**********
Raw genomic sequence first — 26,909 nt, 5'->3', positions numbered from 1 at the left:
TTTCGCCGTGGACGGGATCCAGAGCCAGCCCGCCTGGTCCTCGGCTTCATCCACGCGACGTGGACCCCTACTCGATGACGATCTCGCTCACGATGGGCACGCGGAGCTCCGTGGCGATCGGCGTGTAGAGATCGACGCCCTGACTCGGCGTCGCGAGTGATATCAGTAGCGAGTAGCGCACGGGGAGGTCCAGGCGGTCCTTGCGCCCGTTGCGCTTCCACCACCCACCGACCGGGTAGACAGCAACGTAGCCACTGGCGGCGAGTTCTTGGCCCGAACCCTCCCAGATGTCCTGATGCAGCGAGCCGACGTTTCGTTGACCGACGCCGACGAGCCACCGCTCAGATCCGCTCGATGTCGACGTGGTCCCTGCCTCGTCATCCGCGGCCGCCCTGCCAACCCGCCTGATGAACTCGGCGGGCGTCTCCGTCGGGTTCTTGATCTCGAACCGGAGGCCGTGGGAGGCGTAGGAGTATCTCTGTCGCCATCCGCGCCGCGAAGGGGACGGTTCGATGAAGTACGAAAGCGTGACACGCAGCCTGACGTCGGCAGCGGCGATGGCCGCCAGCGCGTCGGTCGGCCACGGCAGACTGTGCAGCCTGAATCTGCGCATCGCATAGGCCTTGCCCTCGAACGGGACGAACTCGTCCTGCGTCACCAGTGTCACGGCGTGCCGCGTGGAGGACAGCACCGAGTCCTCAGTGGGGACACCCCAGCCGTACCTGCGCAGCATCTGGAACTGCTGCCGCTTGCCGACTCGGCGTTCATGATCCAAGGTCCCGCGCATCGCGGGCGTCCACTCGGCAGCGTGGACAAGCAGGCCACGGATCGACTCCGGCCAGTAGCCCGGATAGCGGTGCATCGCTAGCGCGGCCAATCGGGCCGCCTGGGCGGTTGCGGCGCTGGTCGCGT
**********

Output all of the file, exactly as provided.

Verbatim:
Raw genomic sequence first — 26,909 nt, 5'->3', positions numbered from 1 at the left:
TTTCGCCGTGGACGGGATCCAGAGCCAGCCCGCCTGGTCCTCGGCTTCATCCACGCGACGTGGACCCCTACTCGATGACGATCTCGCTCACGATGGGCACGCGGAGCTCCGTGGCGATCGGCGTGTAGAGATCGACGCCCTGACTCGGCGTCGCGAGTGATATCAGTAGCGAGTAGCGCACGGGGAGGTCCAGGCGGTCCTTGCGCCCGTTGCGCTTCCACCACCCACCGACCGGGTAGACAGCAACGTAGCCACTGGCGGCGAGTTCTTGGCCCGAACCCTCCCAGATGTCCTGATGCAGCGAGCCGACGTTTCGTTGACCGACGCCGACGAGCCACCGCTCAGATCCGCTCGATGTCGACGTGGTCCCTGCCTCGTCATCCGCGGCCGCCCTGCCAACCCGCCTGATGAACTCGGCGGGCGTCTCCGTCGGGTTCTTGATCTCGAACCGGAGGCCGTGGGAGGCGTAGGAGTATCTCTGTCGCCATCCGCGCCGCGAAGGGGACGGTTCGATGAAGTACGAAAGCGTGACACGCAGCCTGACGTCGGCAGCGGCGATGGCCGCCAGCGCGTCGGTCGGCCACGGCAGACTGTGCAGCCTGAATCTGCGCATCGCATAGGCCTTGCCCTCGAACGGGACGAACTCGTCCTGCGTCACCAGTGTCACGGCGTGCCGCGTGGAGGACAGCACCGAGTCCTCAGTGGGGACACCCCAGCCGTACCTGCGCAGCATCTGGAACTGCTGCCGCTTGCCGACTCGGCGTTCATGATCCAAGGTCCCGCGCATCGCGGGCGTCCACTCGGCAGCGTGGACAAGCAGGCCACGGATCGACTCCGGCCAGTAGCCCGGATAGCGGTGCATCGCTAGCGCGGCCAATCGGGCCGCCTGGGCGGTTGCGGCGCTGGTCGCGT